How to know God's will is probably one of the most-studied topics for Christians of all ages. It takes the form of the question: "How do I know God's will?" Whether we're talking about the broad scope of "God's will for my life," or the smaller scale of "God's will for me in this situation," the question is asked constantly. And, like all questions, it has innumerable wrong answers, misunderstandings, and skewed viewpoints attached to it.

One of the biggest myths about how to know God's will is the belief that the will of God is a roadmap. Here's how this looks in someone's thoughts: "In this situation, God's will is either A or B. If his will is A, and I choose A, then everything is fine. If I choose B, then I'm outside of his will."

We run into problems with this point of view, not on the little scale, but on the big scale. For example, let's say someone holds this point of view. The logical argument looks like this:

* God's will is a roadmap.
* Since God's will is a roadmap, I am supposed to get from point A to point B. The destination is the most important point.
* At every decision point in life, I have to make the right choice in order to stay on the road.
* If I make a mistake, I get off the road.

The problem with this myth is found right here: if some mistakes are uncorrectable and irreversible (i.e., they leave lasting consequences and permanently alter the choices you will have in the future), then you could make a mistake that could cause you to miss out on ever arriving at "point B" on God's roadmap for your life. Therefore, if you assume that God's will is a roadmap, you'd better make sure you never make a mistake.

However, God knows that - whether through outright disobedience or honest ignorance - we are going to blow it. We will make mistakes, we will sin, and we will royally screw things up. Therefore, we can make a deduction: since God knows we will blow it, yet he does call us to know and do his will, his will has to be big enough and full of enough grace to cope with the fact that we are going to make some whopping sins and mistakes.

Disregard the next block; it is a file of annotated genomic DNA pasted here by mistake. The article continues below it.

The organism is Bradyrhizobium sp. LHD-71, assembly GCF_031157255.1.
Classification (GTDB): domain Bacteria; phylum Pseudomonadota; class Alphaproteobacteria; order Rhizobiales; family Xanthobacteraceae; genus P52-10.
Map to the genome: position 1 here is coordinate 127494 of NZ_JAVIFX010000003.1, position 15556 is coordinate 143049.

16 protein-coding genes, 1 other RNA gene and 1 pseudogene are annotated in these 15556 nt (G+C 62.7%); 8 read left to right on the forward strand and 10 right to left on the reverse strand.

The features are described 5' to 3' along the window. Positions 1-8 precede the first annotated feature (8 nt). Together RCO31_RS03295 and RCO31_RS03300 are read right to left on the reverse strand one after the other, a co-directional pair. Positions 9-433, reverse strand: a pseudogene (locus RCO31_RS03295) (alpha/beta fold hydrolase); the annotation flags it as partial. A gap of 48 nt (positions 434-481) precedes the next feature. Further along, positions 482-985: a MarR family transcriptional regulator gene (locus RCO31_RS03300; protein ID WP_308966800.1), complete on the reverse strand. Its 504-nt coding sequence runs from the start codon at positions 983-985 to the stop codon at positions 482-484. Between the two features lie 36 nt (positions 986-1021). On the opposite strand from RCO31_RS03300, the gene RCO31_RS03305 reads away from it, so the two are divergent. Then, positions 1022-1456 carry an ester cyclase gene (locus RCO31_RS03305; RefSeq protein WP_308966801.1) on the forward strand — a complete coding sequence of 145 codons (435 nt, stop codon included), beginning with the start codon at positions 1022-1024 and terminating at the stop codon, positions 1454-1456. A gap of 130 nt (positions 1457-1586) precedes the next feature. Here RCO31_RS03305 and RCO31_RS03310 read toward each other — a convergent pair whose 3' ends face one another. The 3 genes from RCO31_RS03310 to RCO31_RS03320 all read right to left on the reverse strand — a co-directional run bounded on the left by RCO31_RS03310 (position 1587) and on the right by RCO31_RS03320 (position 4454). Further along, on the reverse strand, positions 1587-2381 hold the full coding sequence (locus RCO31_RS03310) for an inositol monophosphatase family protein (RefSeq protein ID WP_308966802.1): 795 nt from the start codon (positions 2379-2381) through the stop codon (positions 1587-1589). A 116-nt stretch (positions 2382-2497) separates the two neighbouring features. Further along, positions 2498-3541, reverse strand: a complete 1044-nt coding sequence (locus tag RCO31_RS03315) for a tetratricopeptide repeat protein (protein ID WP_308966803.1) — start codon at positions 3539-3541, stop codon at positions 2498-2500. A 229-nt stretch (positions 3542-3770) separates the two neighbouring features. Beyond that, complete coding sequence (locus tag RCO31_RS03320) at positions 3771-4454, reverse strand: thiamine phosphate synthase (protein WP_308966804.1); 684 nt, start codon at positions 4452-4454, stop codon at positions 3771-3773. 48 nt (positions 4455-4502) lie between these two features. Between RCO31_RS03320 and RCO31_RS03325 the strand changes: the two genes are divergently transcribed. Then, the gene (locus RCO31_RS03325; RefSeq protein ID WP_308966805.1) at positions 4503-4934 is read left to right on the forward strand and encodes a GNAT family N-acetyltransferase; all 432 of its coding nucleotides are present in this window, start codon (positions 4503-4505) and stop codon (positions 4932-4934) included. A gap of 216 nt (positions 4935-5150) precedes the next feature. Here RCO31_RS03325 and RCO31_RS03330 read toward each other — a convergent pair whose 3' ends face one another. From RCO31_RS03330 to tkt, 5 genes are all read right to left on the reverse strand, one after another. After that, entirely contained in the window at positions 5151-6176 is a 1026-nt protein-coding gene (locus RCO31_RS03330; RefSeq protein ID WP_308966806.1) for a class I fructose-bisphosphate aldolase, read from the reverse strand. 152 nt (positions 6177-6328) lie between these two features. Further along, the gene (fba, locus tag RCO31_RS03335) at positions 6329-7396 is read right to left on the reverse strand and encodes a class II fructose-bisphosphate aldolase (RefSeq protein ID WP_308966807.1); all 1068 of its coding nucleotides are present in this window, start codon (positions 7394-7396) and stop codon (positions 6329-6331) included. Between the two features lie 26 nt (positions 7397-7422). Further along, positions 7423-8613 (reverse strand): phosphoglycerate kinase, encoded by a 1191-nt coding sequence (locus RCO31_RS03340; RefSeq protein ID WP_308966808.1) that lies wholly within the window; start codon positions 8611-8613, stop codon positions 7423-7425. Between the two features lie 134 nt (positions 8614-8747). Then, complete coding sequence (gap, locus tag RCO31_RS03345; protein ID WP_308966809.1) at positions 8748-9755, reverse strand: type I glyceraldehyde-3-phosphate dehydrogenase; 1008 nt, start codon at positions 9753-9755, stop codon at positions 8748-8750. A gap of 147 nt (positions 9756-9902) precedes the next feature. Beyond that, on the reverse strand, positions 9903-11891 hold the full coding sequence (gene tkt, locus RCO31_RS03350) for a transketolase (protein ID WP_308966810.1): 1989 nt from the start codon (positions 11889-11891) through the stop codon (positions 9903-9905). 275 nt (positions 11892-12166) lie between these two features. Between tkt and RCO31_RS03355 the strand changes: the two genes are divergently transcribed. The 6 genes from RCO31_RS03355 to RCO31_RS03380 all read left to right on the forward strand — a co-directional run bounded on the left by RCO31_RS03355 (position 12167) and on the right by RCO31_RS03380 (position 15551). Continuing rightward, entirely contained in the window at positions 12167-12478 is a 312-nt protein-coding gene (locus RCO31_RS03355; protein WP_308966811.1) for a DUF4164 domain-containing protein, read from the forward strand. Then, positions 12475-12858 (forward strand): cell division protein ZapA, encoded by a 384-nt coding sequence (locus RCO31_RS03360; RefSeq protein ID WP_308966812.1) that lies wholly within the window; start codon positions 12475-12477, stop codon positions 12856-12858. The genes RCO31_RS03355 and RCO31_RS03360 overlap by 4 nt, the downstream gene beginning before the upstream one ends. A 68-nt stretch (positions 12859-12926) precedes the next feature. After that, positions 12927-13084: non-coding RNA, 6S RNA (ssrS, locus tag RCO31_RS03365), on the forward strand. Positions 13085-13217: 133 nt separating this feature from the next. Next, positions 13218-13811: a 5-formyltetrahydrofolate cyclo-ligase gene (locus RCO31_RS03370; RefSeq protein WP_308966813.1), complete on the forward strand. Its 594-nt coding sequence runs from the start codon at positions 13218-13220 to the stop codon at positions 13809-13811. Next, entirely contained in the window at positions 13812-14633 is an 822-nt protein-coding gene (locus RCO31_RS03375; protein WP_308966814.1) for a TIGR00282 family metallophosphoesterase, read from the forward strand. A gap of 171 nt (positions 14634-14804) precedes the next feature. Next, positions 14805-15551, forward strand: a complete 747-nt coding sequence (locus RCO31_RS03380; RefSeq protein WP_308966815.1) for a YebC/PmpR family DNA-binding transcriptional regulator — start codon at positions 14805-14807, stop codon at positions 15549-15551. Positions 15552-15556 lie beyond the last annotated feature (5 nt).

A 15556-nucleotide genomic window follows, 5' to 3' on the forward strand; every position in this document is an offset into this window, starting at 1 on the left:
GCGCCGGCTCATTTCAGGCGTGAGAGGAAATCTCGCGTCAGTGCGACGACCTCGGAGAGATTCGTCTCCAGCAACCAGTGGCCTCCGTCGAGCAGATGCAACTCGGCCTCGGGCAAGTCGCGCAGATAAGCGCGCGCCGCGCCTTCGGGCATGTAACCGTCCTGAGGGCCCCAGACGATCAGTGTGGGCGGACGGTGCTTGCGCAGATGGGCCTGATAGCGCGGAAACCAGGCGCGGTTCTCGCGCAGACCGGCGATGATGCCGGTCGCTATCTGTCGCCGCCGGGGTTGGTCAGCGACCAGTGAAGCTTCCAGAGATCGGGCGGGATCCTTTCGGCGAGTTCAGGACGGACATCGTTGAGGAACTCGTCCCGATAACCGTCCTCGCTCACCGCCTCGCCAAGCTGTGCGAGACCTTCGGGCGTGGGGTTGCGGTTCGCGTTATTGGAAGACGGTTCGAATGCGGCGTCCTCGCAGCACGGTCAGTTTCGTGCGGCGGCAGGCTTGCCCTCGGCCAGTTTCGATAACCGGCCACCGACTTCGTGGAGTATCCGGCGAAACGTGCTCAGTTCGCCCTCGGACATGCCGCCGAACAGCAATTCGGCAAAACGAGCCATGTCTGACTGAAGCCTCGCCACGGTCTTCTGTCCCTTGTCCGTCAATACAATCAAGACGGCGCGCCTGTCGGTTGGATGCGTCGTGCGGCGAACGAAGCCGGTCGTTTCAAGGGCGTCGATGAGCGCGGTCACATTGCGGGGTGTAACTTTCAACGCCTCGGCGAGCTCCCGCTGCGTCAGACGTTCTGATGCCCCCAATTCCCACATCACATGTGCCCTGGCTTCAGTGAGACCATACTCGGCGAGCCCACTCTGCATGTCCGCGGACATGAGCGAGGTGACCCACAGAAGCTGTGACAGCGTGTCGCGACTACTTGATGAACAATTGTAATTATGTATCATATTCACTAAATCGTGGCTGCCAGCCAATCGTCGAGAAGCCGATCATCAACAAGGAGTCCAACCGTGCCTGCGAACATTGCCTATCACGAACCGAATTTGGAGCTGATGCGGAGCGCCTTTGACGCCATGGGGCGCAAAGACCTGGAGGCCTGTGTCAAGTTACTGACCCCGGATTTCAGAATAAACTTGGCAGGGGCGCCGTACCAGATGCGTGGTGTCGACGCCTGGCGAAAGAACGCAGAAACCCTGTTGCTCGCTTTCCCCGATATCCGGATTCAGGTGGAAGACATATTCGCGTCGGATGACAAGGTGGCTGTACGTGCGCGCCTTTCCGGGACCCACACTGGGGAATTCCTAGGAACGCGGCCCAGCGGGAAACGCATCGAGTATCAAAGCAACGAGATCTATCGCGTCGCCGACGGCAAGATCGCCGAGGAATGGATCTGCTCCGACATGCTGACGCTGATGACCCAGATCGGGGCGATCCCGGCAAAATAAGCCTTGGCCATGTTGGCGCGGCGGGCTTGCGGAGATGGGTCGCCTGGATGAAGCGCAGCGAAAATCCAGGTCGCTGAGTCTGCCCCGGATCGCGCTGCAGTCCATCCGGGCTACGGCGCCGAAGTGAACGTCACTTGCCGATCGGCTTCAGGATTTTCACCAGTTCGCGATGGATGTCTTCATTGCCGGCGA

Where can we go with this? We see that the roadmap point of view is insufficient. If it were true, we could never hope to "do God's will." We'd step out of line, not once, but many times, and lose the possibility forever.

But we know that we can do God's will. We can live in his will:

* Ephesians 5:17 says, "So then, do not be foolish, but understand what the will of the Lord is."
* Romans 12:2 reminds us to "be transformed by the renewing of your mind, that you may prove what the will of God is, that which is good and acceptable and perfect."
* Jesus himself summed it up when he said in Matthew 5:48, "You are to be perfect, as your heavenly Father is perfect."

These verses give us a hint as to what God's will is really about - how we can transform the roadmap myth into something true and right and good.

If we paraphrase the above verses, they would say, "To know and do God's will be wise ... sanctify your mind ... seek good, acceptable, and perfect things ... be yourself sanctified and holy ... live your life in imitation of Christ."

Do you notice a word that's missing? The word "choice." It's not there. Instead, all the words are about who we are inside. And that tells us something very key: God's will is not so much about choice as it is about character. What God wants most is not that you "arrive" at point B (whether that is a certain career, accomplishment, destination, etc.), but that you become who he has called you to be.

So let's destroy the myth that God's will is a roadmap. God's will is not primarily about getting us from point A to point B. It's about becoming Christ-like. And that, at its core, is a process. It's daily life - step by step, and day by day. We can therefore transform the myth into the truth: the will of God is a journey.

As a journey, the will of God can cope with all the twists and turns of life - good and bad, holy and sinful, wise and foolish. Why? Because God has promised that he can use everything in our lives for our good (Romans 8:28). Everything - nothing is excluded. The person who loves God can be assured that he can know and live God's will - no matter what his past is, no matter what sins he has to overcome, no matter how long the process takes - because the will of God at its most basic level is about becoming more like Christ every day.

© 2008 Paula Marolewski

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Author's Bio: 

Paula J. Marolewski provides challenging and interactive adult Bible studies for individuals, Bible studies, small groups, and adult Sunday School classes at Sink Your Roots (www.SinkYourRoots.com). The above article is an excerpt from Debunking the Myths about Knowing God's Will. The site also offers free weekly Seedlings - “Little thoughts that grow big results.”